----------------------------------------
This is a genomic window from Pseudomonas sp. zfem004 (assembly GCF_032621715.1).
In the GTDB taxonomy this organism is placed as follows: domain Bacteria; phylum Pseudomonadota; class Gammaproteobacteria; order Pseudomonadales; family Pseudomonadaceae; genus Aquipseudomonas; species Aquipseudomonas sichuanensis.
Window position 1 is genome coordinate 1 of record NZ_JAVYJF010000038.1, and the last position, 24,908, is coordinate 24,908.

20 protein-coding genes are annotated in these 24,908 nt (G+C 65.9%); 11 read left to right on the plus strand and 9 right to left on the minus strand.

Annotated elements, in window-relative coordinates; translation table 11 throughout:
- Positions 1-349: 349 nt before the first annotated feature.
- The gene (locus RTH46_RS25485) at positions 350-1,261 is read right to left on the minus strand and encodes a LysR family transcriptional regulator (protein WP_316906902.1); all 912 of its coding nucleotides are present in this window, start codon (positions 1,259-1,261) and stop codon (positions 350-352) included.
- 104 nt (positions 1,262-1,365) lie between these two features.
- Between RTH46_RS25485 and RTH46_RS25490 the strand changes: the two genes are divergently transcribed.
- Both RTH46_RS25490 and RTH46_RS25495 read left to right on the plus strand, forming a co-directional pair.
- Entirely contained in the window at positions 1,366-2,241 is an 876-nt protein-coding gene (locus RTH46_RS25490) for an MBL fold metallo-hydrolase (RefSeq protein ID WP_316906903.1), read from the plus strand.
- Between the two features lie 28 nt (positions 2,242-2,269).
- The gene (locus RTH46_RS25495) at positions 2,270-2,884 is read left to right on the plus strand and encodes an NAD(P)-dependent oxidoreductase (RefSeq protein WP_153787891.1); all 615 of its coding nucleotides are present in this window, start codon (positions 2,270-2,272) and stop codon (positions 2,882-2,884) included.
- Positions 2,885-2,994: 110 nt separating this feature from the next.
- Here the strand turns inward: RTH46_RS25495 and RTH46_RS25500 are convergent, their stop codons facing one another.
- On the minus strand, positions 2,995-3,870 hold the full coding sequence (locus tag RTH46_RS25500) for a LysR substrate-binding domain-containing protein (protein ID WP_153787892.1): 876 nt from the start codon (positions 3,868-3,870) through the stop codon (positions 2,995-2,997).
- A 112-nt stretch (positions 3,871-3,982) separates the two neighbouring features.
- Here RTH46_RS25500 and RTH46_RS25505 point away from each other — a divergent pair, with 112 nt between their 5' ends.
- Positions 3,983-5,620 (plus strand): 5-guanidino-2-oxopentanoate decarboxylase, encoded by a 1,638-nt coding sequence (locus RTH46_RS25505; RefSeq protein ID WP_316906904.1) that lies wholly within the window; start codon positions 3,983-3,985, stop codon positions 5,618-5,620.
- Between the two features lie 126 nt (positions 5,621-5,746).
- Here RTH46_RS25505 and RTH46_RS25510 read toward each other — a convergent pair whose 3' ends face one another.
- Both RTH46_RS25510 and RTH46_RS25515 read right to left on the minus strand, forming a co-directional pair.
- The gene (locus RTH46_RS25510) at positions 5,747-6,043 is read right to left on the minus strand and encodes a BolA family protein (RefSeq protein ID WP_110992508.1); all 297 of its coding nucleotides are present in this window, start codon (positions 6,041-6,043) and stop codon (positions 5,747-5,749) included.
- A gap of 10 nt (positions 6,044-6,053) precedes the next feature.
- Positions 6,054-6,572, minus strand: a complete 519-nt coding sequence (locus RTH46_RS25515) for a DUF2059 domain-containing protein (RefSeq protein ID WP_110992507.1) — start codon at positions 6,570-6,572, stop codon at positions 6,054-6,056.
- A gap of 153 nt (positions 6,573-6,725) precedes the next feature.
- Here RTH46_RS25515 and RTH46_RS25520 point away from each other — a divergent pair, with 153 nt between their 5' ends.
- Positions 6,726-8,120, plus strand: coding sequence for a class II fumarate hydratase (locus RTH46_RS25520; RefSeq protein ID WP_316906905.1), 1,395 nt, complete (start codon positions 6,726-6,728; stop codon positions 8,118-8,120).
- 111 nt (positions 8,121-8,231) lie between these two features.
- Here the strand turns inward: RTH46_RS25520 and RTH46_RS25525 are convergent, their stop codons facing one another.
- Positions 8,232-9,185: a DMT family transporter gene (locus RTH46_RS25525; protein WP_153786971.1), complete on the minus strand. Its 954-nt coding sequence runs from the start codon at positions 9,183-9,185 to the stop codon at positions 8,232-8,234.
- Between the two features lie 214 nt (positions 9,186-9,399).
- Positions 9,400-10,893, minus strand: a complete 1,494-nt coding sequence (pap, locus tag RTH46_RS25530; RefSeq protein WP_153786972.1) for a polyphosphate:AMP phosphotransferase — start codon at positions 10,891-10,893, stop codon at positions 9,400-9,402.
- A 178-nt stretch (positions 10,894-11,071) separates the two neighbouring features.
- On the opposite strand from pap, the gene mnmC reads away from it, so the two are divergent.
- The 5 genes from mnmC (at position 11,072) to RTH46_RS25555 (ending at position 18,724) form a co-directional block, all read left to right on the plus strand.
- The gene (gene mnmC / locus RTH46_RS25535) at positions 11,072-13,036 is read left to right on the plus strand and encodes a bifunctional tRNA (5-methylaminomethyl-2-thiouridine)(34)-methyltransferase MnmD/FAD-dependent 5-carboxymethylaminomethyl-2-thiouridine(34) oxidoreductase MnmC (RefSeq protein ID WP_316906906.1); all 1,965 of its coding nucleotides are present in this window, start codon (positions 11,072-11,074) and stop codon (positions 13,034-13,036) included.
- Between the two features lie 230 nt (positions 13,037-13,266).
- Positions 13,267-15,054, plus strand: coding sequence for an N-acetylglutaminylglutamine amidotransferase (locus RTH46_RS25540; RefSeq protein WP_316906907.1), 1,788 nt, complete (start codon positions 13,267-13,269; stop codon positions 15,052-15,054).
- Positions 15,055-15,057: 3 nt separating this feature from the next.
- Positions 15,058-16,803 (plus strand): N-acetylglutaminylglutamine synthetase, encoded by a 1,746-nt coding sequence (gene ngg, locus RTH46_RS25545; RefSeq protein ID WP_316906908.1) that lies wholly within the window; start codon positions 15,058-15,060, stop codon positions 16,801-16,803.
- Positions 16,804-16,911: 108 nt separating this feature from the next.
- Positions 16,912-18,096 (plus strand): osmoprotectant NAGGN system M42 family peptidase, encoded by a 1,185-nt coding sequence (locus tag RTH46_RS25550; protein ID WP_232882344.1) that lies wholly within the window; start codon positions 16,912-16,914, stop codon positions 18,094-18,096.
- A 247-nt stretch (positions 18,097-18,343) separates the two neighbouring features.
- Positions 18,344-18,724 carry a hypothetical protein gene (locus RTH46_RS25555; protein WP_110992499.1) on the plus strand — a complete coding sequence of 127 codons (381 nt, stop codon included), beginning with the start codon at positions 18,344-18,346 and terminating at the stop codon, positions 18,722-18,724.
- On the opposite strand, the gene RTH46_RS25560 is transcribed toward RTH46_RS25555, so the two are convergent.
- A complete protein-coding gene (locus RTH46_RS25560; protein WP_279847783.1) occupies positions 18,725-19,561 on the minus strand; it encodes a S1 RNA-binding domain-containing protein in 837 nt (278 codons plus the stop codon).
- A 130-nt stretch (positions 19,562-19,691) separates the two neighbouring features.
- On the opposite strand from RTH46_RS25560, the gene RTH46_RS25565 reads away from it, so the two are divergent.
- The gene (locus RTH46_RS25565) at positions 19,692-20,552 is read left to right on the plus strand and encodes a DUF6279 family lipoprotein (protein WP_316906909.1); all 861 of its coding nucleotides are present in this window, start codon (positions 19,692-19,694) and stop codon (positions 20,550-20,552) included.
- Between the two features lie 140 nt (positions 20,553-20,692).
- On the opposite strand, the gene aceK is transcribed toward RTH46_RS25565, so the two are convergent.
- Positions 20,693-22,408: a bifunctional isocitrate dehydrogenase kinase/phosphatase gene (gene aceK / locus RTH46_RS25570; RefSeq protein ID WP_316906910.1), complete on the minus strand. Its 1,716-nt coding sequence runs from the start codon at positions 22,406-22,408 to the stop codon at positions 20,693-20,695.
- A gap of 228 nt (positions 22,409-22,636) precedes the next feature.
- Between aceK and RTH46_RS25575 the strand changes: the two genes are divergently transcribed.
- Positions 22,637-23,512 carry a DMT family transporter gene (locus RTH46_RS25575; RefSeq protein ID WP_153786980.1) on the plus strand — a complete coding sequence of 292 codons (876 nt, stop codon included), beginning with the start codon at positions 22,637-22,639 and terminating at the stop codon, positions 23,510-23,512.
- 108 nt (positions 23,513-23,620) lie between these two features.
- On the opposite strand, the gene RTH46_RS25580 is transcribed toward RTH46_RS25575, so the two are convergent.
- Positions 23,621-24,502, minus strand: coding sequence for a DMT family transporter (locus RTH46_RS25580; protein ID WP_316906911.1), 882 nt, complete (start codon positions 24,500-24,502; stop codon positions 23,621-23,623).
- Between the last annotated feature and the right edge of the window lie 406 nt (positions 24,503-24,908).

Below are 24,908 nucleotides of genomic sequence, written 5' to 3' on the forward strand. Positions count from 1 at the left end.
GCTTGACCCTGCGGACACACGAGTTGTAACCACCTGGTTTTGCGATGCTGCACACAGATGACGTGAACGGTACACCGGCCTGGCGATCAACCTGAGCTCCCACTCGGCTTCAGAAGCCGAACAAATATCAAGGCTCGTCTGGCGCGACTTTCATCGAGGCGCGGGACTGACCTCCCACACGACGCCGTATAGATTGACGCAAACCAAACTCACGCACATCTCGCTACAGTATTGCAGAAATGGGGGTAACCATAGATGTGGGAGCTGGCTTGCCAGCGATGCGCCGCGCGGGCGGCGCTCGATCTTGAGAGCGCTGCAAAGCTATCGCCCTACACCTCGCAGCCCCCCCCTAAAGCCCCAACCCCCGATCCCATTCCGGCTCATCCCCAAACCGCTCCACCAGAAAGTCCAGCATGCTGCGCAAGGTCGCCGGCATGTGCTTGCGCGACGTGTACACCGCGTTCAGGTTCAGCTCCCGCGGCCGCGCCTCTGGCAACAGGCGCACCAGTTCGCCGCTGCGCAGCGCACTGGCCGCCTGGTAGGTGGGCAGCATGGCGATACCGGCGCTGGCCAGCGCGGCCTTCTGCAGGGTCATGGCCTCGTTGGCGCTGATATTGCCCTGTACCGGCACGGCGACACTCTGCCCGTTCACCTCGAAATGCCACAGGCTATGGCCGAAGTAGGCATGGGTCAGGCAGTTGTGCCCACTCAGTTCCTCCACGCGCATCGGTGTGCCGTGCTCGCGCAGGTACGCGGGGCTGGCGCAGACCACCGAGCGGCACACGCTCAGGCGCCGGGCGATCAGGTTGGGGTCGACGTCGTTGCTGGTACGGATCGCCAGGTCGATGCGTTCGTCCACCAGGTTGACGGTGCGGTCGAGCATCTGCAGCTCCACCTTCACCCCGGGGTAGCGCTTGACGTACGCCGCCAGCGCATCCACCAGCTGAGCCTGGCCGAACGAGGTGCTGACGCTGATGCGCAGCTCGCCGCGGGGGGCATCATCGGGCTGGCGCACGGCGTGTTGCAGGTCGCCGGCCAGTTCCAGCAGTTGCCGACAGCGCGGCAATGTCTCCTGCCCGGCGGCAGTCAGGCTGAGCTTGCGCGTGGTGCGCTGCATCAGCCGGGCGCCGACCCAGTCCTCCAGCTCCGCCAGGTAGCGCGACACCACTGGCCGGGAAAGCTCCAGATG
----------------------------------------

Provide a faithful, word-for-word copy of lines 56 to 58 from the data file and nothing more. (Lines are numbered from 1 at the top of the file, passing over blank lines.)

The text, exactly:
- Positions 22,637-23,512 carry a DMT family transporter gene (locus RTH46_RS25575; RefSeq protein ID WP_153786980.1) on the plus strand — a complete coding sequence of 292 codons (876 nt, stop codon included), beginning with the start codon at positions 22,637-22,639 and terminating at the stop codon, positions 23,510-23,512.
- 108 nt (positions 23,513-23,620) lie between these two features.
- On the opposite strand, the gene RTH46_RS25580 is transcribed toward RTH46_RS25575, so the two are convergent.